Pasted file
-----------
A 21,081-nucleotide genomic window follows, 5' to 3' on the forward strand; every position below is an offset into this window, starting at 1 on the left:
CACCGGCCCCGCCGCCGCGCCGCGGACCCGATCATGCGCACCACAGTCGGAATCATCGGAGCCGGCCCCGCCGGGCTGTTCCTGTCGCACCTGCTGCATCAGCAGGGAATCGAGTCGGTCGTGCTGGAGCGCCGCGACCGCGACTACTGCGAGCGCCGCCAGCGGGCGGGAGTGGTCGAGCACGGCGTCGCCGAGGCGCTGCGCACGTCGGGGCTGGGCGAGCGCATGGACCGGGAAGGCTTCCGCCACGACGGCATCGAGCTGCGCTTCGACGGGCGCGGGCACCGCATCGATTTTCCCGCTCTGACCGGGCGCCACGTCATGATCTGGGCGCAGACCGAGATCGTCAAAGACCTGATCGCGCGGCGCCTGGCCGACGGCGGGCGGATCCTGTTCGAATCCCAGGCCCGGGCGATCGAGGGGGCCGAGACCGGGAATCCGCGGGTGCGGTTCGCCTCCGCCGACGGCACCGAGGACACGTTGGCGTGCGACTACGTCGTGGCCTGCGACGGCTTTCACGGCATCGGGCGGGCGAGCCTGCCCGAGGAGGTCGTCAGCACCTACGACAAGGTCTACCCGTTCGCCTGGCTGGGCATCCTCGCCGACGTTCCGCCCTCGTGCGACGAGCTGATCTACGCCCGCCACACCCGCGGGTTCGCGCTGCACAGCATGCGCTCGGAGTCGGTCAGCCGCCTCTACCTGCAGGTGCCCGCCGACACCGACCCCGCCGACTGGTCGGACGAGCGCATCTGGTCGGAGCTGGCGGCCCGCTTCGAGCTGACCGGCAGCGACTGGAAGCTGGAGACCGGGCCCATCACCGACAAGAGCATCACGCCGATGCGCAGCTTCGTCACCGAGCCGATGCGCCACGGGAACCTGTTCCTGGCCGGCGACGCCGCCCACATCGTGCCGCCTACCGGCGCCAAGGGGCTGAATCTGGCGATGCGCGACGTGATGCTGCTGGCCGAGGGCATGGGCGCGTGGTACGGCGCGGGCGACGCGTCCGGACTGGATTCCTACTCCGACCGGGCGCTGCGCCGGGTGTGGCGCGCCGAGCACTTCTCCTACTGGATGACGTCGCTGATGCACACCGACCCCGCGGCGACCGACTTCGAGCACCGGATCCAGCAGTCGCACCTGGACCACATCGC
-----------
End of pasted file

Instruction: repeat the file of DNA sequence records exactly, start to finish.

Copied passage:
A 21,081-nucleotide genomic window follows, 5' to 3' on the forward strand; every position below is an offset into this window, starting at 1 on the left:
CACCGGCCCCGCCGCCGCGCCGCGGACCCGATCATGCGCACCACAGTCGGAATCATCGGAGCCGGCCCCGCCGGGCTGTTCCTGTCGCACCTGCTGCATCAGCAGGGAATCGAGTCGGTCGTGCTGGAGCGCCGCGACCGCGACTACTGCGAGCGCCGCCAGCGGGCGGGAGTGGTCGAGCACGGCGTCGCCGAGGCGCTGCGCACGTCGGGGCTGGGCGAGCGCATGGACCGGGAAGGCTTCCGCCACGACGGCATCGAGCTGCGCTTCGACGGGCGCGGGCACCGCATCGATTTTCCCGCTCTGACCGGGCGCCACGTCATGATCTGGGCGCAGACCGAGATCGTCAAAGACCTGATCGCGCGGCGCCTGGCCGACGGCGGGCGGATCCTGTTCGAATCCCAGGCCCGGGCGATCGAGGGGGCCGAGACCGGGAATCCGCGGGTGCGGTTCGCCTCCGCCGACGGCACCGAGGACACGTTGGCGTGCGACTACGTCGTGGCCTGCGACGGCTTTCACGGCATCGGGCGGGCGAGCCTGCCCGAGGAGGTCGTCAGCACCTACGACAAGGTCTACCCGTTCGCCTGGCTGGGCATCCTCGCCGACGTTCCGCCCTCGTGCGACGAGCTGATCTACGCCCGCCACACCCGCGGGTTCGCGCTGCACAGCATGCGCTCGGAGTCGGTCAGCCGCCTCTACCTGCAGGTGCCCGCCGACACCGACCCCGCCGACTGGTCGGACGAGCGCATCTGGTCGGAGCTGGCGGCCCGCTTCGAGCTGACCGGCAGCGACTGGAAGCTGGAGACCGGGCCCATCACCGACAAGAGCATCACGCCGATGCGCAGCTTCGTCACCGAGCCGATGCGCCACGGGAACCTGTTCCTGGCCGGCGACGCCGCCCACATCGTGCCGCCTACCGGCGCCAAGGGGCTGAATCTGGCGATGCGCGACGTGATGCTGCTGGCCGAGGGCATGGGCGCGTGGTACGGCGCGGGCGACGCGTCCGGACTGGATTCCTACTCCGACCGGGCGCTGCGCCGGGTGTGGCGCGCCGAGCACTTCTCCTACTGGATGACGTCGCTGATGCACACCGACCCCGCGGCGACCGACTTCGAGCACCGGATCCAGCAGTCGCACCTGGACCACATCGC